RECAST - REviewing Climate change simulations for enhanced Adaptation in Sectors and Technical infrastructure: implications of growing weather variability and uncertainty for weather sensitive capital intensive systems


The RECAST study aims to assess the impacts of climate change induced uncertainty and growth of climate variability on the social and economic coping range of selected infrastructure and real estate, with the aim to generate insights, methods and procedures that enable better adaptation to climate change, i.e. leading to recasting of asset management approaches.

In addition the following supplementary objectives are pursued:

Assessing to what extent the change in uncertainty in coping ranges requires anticipatory adaptation in order to avoid significant (damage) cost or not to forego benefitsAssessing what sort of adaptation is effective, depending on the extent and pace of change of the considered uncertainty on coping range, and what would be the order of magnitude of avoided (damage) cost of adequate adaptationAssessing to what extent the functioning of considered markets can be enhanced with respect to the ability to adapt to effects of climate change, and to what extent further intervention is needed due to inherent myopia of these markets and/or due to deep uncertainty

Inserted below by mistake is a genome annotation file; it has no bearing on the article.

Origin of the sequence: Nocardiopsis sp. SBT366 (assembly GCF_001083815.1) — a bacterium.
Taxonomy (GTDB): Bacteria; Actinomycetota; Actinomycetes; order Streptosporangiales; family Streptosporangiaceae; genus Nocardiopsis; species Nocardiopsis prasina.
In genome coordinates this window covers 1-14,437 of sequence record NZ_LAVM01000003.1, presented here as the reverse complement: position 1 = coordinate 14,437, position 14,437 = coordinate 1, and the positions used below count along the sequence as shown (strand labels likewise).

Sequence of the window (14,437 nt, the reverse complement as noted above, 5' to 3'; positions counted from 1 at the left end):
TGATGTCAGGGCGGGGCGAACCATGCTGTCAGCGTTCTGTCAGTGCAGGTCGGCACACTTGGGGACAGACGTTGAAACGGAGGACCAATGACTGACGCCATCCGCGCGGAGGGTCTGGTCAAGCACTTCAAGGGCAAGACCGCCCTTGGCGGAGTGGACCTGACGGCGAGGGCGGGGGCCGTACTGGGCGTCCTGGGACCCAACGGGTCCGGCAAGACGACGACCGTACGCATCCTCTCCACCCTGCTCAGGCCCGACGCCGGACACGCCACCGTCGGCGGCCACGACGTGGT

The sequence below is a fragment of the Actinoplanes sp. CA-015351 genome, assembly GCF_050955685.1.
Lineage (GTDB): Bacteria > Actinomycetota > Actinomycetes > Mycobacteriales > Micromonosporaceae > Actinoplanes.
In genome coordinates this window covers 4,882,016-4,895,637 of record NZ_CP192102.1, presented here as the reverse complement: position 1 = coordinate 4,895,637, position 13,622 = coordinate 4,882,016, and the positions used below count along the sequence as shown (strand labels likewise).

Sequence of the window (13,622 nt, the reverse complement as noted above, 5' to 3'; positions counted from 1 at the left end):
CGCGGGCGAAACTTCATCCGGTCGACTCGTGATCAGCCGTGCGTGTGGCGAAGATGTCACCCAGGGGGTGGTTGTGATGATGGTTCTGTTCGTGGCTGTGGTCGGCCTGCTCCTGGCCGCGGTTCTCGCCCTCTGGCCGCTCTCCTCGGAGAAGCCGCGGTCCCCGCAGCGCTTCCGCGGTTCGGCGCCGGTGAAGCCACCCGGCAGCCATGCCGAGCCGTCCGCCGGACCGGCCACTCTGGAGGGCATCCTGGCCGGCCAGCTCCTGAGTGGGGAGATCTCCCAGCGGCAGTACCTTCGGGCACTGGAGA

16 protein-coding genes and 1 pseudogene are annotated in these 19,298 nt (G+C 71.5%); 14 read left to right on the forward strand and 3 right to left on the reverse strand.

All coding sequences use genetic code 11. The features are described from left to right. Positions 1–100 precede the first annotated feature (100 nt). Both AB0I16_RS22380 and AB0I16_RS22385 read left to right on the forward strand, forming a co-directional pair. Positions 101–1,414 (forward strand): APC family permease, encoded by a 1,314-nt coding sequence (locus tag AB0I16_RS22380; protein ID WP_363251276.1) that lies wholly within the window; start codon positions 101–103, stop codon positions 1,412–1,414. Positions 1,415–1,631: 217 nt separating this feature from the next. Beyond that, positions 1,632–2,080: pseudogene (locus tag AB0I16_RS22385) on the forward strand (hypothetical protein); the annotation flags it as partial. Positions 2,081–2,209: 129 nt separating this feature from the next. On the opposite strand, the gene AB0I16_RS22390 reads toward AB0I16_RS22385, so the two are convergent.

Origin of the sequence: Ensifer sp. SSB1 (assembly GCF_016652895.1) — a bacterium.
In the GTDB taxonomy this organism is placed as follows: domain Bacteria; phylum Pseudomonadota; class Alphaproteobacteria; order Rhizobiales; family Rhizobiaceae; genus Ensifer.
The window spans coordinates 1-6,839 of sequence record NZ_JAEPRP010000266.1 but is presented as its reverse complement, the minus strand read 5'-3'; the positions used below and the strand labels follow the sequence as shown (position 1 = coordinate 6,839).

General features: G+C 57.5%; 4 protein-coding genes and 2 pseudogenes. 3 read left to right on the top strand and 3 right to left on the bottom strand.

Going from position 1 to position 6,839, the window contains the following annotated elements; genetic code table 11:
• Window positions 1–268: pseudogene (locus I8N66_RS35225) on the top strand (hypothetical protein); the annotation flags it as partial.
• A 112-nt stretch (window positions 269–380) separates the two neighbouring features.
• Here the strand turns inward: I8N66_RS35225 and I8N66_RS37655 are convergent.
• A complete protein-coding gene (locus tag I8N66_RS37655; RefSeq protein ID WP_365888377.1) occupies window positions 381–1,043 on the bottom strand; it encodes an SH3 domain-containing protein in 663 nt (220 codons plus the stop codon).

Study Structure

The study is organised in three work packages. Work package no.1 (WP1) deals with the analysis of the uncertainty of climate data and climate change simulation output in the context of their intended use in subsequent stages of analysis and decision making. More in particular a new approach is developed for estimating extremes on the basis of observed past extremes without prior assumptions regarding the type of underlying distribution.